Video Analytics Makes IP Cams More Accurate, Competitive

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Competition in the DIY home video surveillance market these days is fierce. Five or six years ago, there were two products for homeowners who wanted cost-effective video monitoring that they could access remotely from a computer or smart device. Today, there are at least thirty, and counting.

In that kind of crowded marketplace, one way to elbow your way to the front of the pack is by being more accurate than everyone else.

What does it mean to be accurate?

Well, consider that many if not most of the DIY home monitoring products available today use some sort of basic motion detection to send alerts to customers’ devices, notifying them that the camera has detected activity. Many systems detect even the slightest change from frame to frame in the camera’s field of view, and send an alert to the customer each time.

If the customer happens to live in a vacuum, where no pets walk through the room, and no curtains flutter in the breeze, and no shadows move across the walls, that system works fine. If they don’t, their phone is going to be filled to overflowing with notifications. After a while they’re just going to ignore the alerts, or turn them off altogether.

A lot of false alerts means that a system is inaccurate. Inaccuracy is especially disastrous if the primary purpose of the surveillance is security. Accurate, real-time alert functionality is the cornerstone of do-it-yourself monitoring.

The important thing to note here is that even the best camera in the world, if it’s equipped only with basic motion detection, will provide a frustrating user experience with respect to alerts. To be competitive today, an IP surveillance camera needs video analytics.

While video analytics definitely improves alert accuracy, it’s important to note that not all video analytics software is created equal.

There is, in fact, a wide spectrum of video analytics available on the various DIY home monitoring products you can purchase today. There’s basic motion detection with sensitivity control (see our article on why adjusting the sensitivity of basic motion detection is a useless activity); “pet immunity”; custom “zones”; zones plus high-tech outdoor filters for shadows, light, weather, etc; face detection/recognition; and all of that plus the ability to learn customer preferences.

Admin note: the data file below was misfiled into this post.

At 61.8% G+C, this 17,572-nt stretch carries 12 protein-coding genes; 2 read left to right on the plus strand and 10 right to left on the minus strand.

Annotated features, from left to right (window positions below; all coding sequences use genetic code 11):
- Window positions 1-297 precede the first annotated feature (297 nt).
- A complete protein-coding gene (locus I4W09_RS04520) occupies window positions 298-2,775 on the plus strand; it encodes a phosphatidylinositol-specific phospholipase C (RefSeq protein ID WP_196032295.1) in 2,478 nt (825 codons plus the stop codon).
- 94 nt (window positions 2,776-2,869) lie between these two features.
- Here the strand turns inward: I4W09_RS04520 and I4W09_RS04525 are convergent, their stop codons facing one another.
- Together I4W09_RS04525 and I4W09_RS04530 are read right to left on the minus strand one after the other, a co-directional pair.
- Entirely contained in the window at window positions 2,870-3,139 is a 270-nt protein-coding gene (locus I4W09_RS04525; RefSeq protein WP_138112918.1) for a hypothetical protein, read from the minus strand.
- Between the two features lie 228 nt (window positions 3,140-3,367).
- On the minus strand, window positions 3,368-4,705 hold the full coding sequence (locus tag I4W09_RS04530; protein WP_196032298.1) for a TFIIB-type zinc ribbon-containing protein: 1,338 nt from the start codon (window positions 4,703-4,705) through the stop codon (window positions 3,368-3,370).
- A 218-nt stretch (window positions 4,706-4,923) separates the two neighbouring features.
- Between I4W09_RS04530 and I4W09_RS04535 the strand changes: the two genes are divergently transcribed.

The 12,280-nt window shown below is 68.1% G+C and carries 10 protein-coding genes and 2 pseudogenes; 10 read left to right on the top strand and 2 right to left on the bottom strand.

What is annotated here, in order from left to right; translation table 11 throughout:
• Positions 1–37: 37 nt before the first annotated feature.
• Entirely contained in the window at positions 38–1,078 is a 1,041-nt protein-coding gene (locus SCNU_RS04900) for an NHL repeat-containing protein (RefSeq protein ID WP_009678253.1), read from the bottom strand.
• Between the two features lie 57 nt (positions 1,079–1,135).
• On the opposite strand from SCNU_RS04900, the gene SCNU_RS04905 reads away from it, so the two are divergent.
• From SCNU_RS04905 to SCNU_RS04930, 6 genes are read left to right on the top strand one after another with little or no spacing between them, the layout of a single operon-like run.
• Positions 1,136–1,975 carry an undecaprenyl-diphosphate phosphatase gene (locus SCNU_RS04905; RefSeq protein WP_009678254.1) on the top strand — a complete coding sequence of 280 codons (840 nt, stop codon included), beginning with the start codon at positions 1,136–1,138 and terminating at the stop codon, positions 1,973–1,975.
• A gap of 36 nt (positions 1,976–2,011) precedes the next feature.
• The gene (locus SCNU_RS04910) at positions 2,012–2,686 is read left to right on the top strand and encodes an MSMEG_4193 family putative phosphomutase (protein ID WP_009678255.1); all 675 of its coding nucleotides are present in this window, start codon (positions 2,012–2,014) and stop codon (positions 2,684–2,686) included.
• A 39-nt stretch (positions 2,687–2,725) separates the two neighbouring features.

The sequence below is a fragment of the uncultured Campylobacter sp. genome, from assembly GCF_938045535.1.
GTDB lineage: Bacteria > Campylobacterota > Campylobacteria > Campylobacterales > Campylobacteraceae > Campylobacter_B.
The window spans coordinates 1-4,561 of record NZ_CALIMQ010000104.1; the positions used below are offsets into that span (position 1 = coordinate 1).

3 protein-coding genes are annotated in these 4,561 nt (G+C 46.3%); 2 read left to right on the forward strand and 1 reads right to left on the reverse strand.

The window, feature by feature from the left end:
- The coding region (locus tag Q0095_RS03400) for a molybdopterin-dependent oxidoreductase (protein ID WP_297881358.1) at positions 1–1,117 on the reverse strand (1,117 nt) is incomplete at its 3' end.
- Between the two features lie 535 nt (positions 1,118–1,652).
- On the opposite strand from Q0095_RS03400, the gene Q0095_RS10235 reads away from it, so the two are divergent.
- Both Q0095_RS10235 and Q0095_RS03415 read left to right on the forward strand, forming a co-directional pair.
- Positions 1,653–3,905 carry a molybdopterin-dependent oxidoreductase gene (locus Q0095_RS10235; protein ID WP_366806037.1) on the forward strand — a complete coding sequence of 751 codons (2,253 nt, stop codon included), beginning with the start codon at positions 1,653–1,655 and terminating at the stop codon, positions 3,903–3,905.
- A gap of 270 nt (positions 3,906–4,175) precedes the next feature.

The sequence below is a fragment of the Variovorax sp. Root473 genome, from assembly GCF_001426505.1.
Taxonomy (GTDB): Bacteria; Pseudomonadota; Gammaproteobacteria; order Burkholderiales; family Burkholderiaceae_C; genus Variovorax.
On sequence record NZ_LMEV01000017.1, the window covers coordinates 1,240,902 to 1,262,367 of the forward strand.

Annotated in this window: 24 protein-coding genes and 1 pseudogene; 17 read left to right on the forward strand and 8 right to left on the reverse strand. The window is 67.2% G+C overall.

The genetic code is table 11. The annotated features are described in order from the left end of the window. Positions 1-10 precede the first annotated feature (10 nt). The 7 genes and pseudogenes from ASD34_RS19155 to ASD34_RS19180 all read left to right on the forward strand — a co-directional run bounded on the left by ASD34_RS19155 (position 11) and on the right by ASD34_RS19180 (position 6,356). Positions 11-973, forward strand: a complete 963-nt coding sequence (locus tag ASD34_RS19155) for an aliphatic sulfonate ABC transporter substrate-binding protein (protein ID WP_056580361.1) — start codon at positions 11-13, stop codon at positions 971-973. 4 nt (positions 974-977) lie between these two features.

Essentially, the further along the spectrum you go, the more accurately the system can alert users to and record important events (and filter out meaningless ones), and the better the user experience is. It simply comes down to the technology doing what users want it to and not wasting their time.

With the advent of accessibly-priced outdoor and weatherproof cameras, video analytics has become even more critical. Sophisticated analytics can now filter out rain and snow, plants moving in the breeze, and even moving shadows on an overcast day, making it possible to have motion alerts on cameras monitoring outdoors.

Outdoor or weatherproof cams without sufficient technology to meet the significant challenges of outdoor scenes will simply be doomed to function like old-fashioned CCTV cameras—good only for live streaming or 24/7 recording. That’s a waste of an outdoor IP camera’s potential. (Not to mention that 24/7 recording and streaming comes with its own set of problems, such as the strain on the network bandwidth, and the question of where to store the video footage.)

At the very end of the analytics spectrum is the ability of the software to learn. Learning brings accuracy to the next level. In user-defined learning, the customer tells the system what is important or unimportant, and the system learns and applies that to future events. For example, a customer may have drawn a zone exactly where they want it, but occasionally when the wind is strong, a flag flutters into the corner of the zone. A system that learns can be taught to ignore the waving flag, thereby improving the accuracy, and consequently the customer’s mood.

 

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